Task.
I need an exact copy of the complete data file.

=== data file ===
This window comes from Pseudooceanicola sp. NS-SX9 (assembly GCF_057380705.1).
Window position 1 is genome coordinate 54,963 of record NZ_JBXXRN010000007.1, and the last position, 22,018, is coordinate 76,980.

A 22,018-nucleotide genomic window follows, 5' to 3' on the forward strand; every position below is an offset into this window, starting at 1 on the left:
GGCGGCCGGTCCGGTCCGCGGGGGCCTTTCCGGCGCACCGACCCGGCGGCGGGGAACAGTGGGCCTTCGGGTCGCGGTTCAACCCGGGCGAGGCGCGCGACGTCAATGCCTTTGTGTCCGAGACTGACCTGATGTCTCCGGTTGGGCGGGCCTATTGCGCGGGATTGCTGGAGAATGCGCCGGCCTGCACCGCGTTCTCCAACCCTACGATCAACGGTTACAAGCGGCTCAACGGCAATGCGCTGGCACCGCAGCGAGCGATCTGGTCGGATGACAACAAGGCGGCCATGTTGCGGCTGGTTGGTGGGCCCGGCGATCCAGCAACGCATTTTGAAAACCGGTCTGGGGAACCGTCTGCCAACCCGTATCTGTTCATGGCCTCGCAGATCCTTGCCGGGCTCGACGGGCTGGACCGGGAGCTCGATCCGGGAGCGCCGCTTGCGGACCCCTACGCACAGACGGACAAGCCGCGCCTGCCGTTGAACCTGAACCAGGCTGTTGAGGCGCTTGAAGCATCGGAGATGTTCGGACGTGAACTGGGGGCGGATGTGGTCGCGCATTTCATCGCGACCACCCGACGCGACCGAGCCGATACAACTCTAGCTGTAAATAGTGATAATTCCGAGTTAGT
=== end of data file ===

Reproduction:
This window comes from Pseudooceanicola sp. NS-SX9 (assembly GCF_057380705.1).
Window position 1 is genome coordinate 54,963 of record NZ_JBXXRN010000007.1, and the last position, 22,018, is coordinate 76,980.

A 22,018-nucleotide genomic window follows, 5' to 3' on the forward strand; every position below is an offset into this window, starting at 1 on the left:
GGCGGCCGGTCCGGTCCGCGGGGGCCTTTCCGGCGCACCGACCCGGCGGCGGGGAACAGTGGGCCTTCGGGTCGCGGTTCAACCCGGGCGAGGCGCGCGACGTCAATGCCTTTGTGTCCGAGACTGACCTGATGTCTCCGGTTGGGCGGGCCTATTGCGCGGGATTGCTGGAGAATGCGCCGGCCTGCACCGCGTTCTCCAACCCTACGATCAACGGTTACAAGCGGCTCAACGGCAATGCGCTGGCACCGCAGCGAGCGATCTGGTCGGATGACAACAAGGCGGCCATGTTGCGGCTGGTTGGTGGGCCCGGCGATCCAGCAACGCATTTTGAAAACCGGTCTGGGGAACCGTCTGCCAACCCGTATCTGTTCATGGCCTCGCAGATCCTTGCCGGGCTCGACGGGCTGGACCGGGAGCTCGATCCGGGAGCGCCGCTTGCGGACCCCTACGCACAGACGGACAAGCCGCGCCTGCCGTTGAACCTGAACCAGGCTGTTGAGGCGCTTGAAGCATCGGAGATGTTCGGACGTGAACTGGGGGCGGATGTGGTCGCGCATTTCATCGCGACCACCCGACGCGACCGAGCCGATACAACTCTAGCTGTAAATAGTGATAATTCCGAGTTAGT